So! Let's talk registration. Registration is complicated and the staff is well aware of it. Basically, you will be given a username and password when handing in forms to be used on the registration website that may or may not work, depending on your luck. I was unlucky but it didn't end up mattering too much. If the same thing happens to you - AKA you still can't login 3 days after registration began and you're freaking out about not getting into any classes - don't fret! Send emails to professors early and show up to class. Chances are there won't be issues with getting what you want.
Of course, that means you have to understand what you want to take, which is another process entirely given Bogazici's convoluted course schedule. Quick guide:
1. Classes that are 500 level and beyond are graduate courses and you can't take them
2. If you click on "more info" below the course name, you might be able to get a syllabus
3. Classes can meet on different names at different times and the times slots are determined by number (ex. "1" means 9-9:50, "2" means 10-10:50, etc.), so if your class meets "MMW 341", it will meet on Monday from 11-12:50 and Wednesday from 9-9:50. Classes usually have two meeting places depending on the day and a full list of building abbreviations/campus location can be found on BU's website.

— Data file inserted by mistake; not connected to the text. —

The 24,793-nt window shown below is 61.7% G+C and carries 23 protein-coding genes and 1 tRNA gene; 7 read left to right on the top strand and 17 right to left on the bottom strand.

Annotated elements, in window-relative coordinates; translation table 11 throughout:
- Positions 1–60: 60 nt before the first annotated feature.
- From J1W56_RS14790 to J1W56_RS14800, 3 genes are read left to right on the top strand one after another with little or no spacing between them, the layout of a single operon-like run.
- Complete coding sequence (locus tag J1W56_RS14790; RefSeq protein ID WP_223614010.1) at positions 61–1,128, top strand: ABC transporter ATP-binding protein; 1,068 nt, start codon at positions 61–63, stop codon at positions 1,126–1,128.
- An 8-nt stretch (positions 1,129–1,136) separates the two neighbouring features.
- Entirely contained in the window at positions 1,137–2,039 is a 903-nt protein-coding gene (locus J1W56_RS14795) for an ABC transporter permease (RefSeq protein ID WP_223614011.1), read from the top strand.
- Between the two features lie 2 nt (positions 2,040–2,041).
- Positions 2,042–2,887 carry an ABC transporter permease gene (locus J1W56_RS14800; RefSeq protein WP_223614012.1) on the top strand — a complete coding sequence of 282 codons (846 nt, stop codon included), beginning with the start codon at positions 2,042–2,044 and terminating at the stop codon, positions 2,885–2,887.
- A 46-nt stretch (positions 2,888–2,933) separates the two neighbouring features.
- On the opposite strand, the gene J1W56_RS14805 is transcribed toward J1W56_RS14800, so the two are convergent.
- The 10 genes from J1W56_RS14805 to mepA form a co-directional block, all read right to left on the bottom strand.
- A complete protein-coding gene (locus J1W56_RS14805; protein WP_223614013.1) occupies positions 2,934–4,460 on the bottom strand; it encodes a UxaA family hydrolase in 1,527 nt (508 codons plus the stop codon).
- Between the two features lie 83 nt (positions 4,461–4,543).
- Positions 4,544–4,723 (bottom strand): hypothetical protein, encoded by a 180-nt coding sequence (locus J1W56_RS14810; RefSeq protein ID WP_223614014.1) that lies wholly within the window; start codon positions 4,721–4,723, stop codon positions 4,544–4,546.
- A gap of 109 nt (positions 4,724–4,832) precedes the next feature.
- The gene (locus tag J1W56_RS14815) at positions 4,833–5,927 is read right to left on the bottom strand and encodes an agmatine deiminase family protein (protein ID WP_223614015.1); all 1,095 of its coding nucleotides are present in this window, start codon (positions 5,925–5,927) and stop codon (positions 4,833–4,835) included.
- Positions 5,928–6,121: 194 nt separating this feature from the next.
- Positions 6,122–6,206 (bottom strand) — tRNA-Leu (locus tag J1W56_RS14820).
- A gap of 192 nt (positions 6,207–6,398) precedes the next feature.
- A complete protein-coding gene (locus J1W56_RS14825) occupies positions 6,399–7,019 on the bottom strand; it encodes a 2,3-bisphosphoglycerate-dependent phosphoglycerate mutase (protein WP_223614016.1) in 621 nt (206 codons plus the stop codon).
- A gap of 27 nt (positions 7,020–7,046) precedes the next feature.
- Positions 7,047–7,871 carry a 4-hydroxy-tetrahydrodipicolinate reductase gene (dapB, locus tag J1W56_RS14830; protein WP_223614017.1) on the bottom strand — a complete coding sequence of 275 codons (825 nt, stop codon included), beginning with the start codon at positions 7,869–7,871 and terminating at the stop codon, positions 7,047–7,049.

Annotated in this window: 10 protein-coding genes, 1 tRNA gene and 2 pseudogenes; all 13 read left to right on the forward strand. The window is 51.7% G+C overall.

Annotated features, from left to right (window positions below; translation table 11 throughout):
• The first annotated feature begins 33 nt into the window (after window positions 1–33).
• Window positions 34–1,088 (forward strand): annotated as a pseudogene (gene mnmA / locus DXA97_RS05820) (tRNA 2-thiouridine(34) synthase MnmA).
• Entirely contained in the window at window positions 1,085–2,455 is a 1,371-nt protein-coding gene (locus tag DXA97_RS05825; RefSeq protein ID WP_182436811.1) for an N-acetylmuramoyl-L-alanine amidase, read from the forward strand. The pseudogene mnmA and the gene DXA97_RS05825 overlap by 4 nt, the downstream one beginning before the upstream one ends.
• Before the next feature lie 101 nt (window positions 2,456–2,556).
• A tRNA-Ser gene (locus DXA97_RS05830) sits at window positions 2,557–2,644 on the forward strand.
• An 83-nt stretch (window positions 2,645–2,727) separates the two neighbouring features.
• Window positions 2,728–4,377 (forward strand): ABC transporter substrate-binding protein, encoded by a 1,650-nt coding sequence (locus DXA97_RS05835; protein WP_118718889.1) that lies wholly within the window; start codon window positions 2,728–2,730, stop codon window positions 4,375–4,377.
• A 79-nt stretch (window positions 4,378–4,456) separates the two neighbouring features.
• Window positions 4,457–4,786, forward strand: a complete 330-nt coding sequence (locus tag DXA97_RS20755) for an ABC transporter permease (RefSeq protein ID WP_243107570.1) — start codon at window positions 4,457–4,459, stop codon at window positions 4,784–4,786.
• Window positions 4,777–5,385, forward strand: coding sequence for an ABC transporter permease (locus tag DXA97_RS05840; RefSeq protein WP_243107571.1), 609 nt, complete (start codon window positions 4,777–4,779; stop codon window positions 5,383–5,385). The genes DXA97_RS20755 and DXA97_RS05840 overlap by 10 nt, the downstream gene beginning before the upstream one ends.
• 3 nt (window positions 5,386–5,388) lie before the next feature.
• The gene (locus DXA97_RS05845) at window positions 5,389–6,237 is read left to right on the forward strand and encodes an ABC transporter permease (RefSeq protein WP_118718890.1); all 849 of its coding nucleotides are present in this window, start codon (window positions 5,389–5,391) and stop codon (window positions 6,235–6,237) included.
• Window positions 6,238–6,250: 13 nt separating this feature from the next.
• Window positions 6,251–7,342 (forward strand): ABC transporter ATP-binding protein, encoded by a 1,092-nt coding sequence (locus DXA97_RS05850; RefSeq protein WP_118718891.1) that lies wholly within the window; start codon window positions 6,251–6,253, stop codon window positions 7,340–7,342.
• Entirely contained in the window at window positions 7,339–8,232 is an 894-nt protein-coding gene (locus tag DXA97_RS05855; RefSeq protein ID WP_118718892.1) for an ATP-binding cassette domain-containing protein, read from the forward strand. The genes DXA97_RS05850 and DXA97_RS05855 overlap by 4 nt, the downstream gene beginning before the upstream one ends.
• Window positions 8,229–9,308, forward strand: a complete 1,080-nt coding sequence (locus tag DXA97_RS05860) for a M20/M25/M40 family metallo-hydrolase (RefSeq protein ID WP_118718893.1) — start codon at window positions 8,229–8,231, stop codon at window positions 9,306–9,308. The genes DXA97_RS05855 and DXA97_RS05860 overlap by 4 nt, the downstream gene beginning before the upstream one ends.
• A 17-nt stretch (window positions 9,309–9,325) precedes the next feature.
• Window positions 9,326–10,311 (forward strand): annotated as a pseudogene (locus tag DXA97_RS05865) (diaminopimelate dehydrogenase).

4. Professors usually give you a break if your class is 2-3 hours, but they might not. They also might go over their time slot, which can be an issue if you have a class on another campus!
Overall I've been pretty satisfied with my classes. It's clear that there are some classes/professors which are known to be "easy" and general feel like a survey course, but there are also some very tough and demanding professors. I do feel like my workload is less than at home in terms of actual assignments. Although one of my classes has a lot of assigned readings, in total I've had one short paper and one small test so far. Midterms are happening at the moment so we'll see what happens!
The Dreaded Residence Permit
Bogazici will also help you to get your residence permit, which is a very lengthy, complicated, and stressful process. Some things to expect for the individual aspects of the application:
1. Be prepared to pay about 600TL (cash) for Turkish insurance. Reimbursement is unclear at this point, and you can risk having your international insurance be translated. If you opt for the second option, it'll be pricy and the immigration office may not accept it.